Positional breakdown: Missouri soccer has room for improvement, but luckily there’s plenty of time
The Tigers’ game against BYU revealed key weaknesses that are preventing their success.
Mar. 20, 2021
No. 13 Brigham Young exposed numerous areas in dire need of improvement in Missouri soccer’s play style on March 6. The Tigers need to clean up their play if they want to survive their tough spring schedule and get a bid for the NCAA tournament in April. If Missouri can solidify its back line and finish goal-scoring opportunities, it can be achieved.
The most consistent line on Missouri’s team is its goalkeepers. Sophomores Isabella Alessio and McKenna Sheehan put together solid performances in the opening games of the season.
Missouri coach Bryan Blitz determines the starting spot on a week-by-week basis and said Alessio and Sheehan have been equally impressive leading up to the BYU game.
Alessio played a perfect game against Creighton, earning her first shutout as a Tiger. Missouri relied on her in the fall 2020 campaign with Sheehan as a strong backup option.
Both keepers prevented a far worse result against BYU. Sheehan notably had two full-stretch saves at the beginning of the second half.
Alessio and Sheehan’s biggest area of improvement will be to better organize their back line. The defense, however, has to take responsibility as well.
BYU’s fast-paced and overwhelming attack tested the Missouri defense. Playing with three defenders in the back is difficult enough, but against a top-tier team, the formation is often exposed.
The graduation of center back Grace Kitts forced Missouri to adjust its players around to fill such a key member of the back line.
Senior midfielder-turned-defenseman Cassidy Nurnberger is tasked with leading the defense. However, the change has proven to be a challenge for Nurnberger and her new defense.
BYU’s offense, led by recently NWSL-drafted Mikayla Colohan, scrambled and picked the Tigers apart for the vast majority of the game. The back line had its strong moments, but Missouri needs to sustain that same level for the entire 90 minutes.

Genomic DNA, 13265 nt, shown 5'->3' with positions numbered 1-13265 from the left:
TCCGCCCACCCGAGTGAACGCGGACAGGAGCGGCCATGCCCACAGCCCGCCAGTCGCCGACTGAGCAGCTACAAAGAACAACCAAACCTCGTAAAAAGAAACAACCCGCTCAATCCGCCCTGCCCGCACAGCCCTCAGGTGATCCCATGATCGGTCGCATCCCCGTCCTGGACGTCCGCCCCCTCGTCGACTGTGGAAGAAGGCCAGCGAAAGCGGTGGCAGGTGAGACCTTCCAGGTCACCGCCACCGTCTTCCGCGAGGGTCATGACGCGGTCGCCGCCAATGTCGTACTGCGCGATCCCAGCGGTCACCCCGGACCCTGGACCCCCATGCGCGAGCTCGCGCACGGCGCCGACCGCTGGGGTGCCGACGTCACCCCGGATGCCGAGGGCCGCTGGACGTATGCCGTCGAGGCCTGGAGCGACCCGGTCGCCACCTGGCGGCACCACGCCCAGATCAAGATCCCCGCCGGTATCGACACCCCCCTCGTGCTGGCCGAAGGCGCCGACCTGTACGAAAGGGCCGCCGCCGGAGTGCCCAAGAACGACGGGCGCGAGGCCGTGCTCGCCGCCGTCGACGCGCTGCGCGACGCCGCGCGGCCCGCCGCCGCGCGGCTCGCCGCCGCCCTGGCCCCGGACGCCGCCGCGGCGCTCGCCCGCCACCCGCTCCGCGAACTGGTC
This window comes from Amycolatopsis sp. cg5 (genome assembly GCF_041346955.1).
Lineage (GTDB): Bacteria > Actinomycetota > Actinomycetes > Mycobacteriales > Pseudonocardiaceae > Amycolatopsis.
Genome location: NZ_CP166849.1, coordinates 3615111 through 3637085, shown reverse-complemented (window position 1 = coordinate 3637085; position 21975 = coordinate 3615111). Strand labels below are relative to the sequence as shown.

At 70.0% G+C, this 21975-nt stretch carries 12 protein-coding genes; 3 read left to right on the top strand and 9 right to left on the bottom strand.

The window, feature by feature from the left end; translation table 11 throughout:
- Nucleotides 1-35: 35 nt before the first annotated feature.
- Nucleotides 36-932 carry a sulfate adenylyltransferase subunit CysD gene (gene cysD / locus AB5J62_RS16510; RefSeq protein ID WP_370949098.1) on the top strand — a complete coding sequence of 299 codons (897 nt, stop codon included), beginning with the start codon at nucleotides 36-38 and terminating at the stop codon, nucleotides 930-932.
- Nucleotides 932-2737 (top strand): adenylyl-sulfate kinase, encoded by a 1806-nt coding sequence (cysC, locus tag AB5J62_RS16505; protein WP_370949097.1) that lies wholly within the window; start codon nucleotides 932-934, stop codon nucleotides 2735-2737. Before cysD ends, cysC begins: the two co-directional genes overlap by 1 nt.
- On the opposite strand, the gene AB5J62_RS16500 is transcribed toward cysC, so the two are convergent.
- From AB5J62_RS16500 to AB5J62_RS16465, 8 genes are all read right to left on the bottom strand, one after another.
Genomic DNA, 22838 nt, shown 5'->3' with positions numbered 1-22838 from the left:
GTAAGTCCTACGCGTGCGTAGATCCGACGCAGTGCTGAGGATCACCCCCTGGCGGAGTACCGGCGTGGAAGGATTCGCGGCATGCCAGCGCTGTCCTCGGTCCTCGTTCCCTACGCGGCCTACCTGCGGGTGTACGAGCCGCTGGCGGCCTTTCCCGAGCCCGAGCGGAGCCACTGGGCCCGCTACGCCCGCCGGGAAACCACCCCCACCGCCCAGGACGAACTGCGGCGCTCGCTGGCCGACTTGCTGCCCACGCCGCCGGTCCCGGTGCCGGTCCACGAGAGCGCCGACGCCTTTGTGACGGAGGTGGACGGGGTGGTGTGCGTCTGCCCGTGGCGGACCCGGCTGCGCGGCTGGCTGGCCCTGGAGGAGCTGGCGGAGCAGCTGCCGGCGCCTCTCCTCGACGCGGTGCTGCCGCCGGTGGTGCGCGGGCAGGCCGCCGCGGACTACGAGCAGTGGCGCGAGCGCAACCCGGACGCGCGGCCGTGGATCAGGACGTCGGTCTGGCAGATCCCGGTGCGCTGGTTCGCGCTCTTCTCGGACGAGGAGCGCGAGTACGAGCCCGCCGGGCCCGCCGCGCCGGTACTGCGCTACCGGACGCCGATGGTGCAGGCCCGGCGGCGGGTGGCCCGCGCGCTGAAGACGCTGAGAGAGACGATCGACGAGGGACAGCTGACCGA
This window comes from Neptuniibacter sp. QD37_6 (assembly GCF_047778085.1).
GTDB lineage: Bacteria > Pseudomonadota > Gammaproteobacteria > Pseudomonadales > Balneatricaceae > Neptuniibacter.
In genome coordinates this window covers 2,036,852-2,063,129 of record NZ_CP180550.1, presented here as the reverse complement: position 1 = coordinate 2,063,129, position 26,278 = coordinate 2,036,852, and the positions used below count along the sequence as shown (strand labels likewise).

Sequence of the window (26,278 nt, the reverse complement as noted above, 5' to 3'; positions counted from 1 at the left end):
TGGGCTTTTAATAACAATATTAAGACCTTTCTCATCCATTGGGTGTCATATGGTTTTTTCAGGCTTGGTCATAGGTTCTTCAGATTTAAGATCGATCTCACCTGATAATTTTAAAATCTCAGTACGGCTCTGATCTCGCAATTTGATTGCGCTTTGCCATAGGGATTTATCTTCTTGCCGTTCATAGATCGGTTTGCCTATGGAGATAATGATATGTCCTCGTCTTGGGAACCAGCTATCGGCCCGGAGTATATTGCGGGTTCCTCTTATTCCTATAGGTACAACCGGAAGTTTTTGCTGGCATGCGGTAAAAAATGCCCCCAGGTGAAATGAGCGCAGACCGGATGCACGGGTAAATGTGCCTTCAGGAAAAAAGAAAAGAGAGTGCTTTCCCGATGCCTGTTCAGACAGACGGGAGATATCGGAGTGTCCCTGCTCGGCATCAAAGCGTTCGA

The most common formations consist of three forwards. In almost every matchup, Missouri is forced to closely track every attacker. If BYU ever brought up a midfielder to join the attack, which is exactly what Colohan did, the Tigers would be outnumbered.
There are two solutions to this issue: the Tigers can either add another center back or play a mix of man-to-man and zone defense.
While the 4-4-2 or 4-3-3 formation is common, Blitz prefers allocating more Tiger players to the offense to administer suffocating pressure in their opponents’ back third. The downside is that once the midfielders join the attack, they are too far out of position to help the defense.
The other option would be to change the defensive style from strictly man-to-man defending to a combination of close coverage and zone coverage. A relatively young and inexperienced defense like Missouri cannot always keep up with quick and intelligent attackers. Therefore, dropping back and slowing down the opponent will give enough time for support to arrive.
Playing strong competition and gaining experience from teams like BYU is exactly what Blitz wants from his mostly freshman back line.
The Tigers’ forwards did not play like their usual selves in their last game. They lacked their usual high-energy, high-pressure tactics. Missouri needs to play like its usual self if it wants any chance of making the NCAA tournament.
Junior forward Julissa Cisneros and senior forward Macy Trujillo were quiet against BYU. Cisneros especially needs to have a more active presence if the Tigers want any goal-scoring opportunities.
Despite being heavily outshot by the Cougars, Missouri still managed 14 shots, most coming from quick counterattacks where it caught BYU off guard.
Blitz said he was satisfied with the 14 shots taken, but the next step is to finish them. The Tigers have the goalscorers; they just have to get back to where they were at the end of the fall season.
All discussion of goal creation is pointless if the Tiger’s buildup play isn’t satisfactory, which was the case against BYU. Missouri’s progression up the field was often cut short due to slow movement off the ball or inaccurate passes.
The offense seemed desperate to find a goal the entire second half, evident by long, over-the-top through balls that only gave BYU possession again. When Missouri kept the ball on the ground and moved laterally instead of forward, that’s where its chances came from.
If the Tigers can clean up these areas, they could have a chance of making the NCAA tournament. It’s important to note that the amount of teams in the tournament has been reduced from 48 to 36 this year due to COVID-19, so earning a spot will be even more challenging than normal.
Edited by Kyle Pinnell | email@example.com